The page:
COVID-19 Spreads in Homes, Protect Your Households – CDC Advises

The CDC has advised that household spread of COVID-19 should be prevented since it is fast and very common. A study carried out by the agency shows that people that get infected can quickly transmit the infection to their family members even before they get their test results. The study which was released in the CDC’s Morbidity and Mortality Weekly Report shows that members of a household should take precautions to isolate suspected cases even before test results are obtained.

“One of the fastest ways of preventing household spread is to quickly isolate anyone who is showing symptoms of the virus; such a person should use a separate bedroom and stay away from other family members,” the CDC stated in the study.

About 101 people who had previously tested positive participated in the study conducted from April to September in Nashville, Tennessee, and Marshfield, Wisconsin. The participants and about 191 people who stay with them were trained on how to collect specimens themselves. They were trained to collect nasal swabs and saliva specimens every day for 14 days and also fill a symptom diary.

About 53% of those who lived with the infected participants also contracted the disease within a week. Most of the family members of the participants got infected within five days that the participating family members showed symptoms of COVID-19. The researchers also revealed that both children and adult participants were able to transmit the infection. The household spread rate of 53% recorded in the study is the highest of such research with other researches recording 20% to 40% of infection rate.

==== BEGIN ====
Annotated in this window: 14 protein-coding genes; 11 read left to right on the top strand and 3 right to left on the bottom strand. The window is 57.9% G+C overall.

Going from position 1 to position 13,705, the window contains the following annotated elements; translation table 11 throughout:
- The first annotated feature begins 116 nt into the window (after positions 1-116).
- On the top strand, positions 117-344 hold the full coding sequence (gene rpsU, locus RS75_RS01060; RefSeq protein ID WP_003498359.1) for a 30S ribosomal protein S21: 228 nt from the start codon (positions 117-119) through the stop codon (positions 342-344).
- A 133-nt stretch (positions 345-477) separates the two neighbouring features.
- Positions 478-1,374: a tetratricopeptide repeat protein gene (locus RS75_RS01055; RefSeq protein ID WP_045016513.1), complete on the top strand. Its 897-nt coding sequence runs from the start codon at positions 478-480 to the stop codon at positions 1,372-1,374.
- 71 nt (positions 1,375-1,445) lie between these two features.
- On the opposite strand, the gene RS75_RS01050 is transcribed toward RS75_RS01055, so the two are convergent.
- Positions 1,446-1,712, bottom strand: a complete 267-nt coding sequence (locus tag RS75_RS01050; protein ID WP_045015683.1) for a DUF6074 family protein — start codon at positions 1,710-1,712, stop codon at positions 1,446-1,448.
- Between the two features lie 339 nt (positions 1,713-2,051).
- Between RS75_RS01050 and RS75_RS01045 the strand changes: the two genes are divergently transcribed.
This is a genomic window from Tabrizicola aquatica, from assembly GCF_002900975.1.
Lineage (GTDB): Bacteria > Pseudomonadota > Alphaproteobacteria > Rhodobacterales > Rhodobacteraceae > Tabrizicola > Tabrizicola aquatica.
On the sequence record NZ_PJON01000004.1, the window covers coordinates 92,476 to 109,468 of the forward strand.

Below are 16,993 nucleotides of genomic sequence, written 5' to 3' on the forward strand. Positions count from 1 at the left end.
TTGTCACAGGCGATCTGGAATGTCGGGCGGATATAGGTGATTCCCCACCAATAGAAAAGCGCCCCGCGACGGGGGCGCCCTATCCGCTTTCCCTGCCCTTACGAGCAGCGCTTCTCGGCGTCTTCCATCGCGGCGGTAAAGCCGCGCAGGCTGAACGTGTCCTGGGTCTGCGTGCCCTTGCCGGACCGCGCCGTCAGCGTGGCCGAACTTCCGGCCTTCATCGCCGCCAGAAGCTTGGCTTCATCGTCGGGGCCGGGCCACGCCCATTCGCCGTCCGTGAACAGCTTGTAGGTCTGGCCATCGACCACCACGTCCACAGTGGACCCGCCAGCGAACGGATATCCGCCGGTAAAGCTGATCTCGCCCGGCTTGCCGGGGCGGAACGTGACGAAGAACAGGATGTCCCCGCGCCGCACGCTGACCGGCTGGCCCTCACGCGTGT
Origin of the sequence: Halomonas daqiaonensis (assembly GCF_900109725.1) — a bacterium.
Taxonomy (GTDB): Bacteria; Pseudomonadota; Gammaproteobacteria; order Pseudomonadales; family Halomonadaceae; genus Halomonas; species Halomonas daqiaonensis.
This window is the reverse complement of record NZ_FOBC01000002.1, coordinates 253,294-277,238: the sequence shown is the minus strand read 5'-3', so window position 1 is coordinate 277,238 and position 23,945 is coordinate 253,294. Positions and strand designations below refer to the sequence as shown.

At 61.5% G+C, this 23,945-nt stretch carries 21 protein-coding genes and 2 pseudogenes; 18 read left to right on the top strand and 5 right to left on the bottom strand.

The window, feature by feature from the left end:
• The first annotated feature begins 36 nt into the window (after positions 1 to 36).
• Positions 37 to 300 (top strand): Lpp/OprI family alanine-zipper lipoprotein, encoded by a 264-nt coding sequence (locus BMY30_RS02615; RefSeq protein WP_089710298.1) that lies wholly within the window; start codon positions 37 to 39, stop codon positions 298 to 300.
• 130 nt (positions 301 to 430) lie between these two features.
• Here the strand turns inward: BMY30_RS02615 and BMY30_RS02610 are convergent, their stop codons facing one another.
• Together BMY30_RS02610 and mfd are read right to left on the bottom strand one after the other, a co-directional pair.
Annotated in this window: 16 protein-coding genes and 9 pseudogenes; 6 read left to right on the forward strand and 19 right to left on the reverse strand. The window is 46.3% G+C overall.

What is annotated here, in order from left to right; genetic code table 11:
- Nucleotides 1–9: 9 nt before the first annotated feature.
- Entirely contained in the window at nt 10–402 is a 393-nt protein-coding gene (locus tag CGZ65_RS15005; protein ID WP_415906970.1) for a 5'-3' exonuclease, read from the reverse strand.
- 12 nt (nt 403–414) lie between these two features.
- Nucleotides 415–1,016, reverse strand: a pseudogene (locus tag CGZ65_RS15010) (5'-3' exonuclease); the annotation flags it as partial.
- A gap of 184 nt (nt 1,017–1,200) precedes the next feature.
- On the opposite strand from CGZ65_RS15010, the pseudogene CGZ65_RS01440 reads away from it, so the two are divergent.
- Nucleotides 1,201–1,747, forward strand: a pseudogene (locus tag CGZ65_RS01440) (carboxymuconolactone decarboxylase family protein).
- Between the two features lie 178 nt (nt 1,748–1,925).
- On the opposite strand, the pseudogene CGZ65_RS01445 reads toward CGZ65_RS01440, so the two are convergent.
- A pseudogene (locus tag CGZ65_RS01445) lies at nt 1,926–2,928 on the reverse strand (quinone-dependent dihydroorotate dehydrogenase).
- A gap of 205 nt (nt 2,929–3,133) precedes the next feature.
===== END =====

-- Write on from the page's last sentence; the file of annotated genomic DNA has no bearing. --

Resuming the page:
The researchers warn that households should immediately isolate members that show symptoms of COVID-19. Dr. Tanya Altmann, a pediatrician has advised that members of the family who are old and others who have weak immune systems should be separated from other members of the household since they can be easily infected.

“Even if it is a child that has to be isolated, families need to make the tough decision of leaving just one adult with the child,” Dr. Altmann added.

Dr. Jenny Radesky, an assistant professor of pediatrics at the University of Michigan explained that for single parents, it might be more difficult to isolate infected children but that parents should request help from neighbors who might be willing to help. Radesky also advised that other family members should self isolate too because they might have contracted the infection already without knowing.

For people who are living alone, the CDC advises that they should self isolate after ensuring they have adequate food, medical supplies, entertainment as well as someone who can regularly check upon them.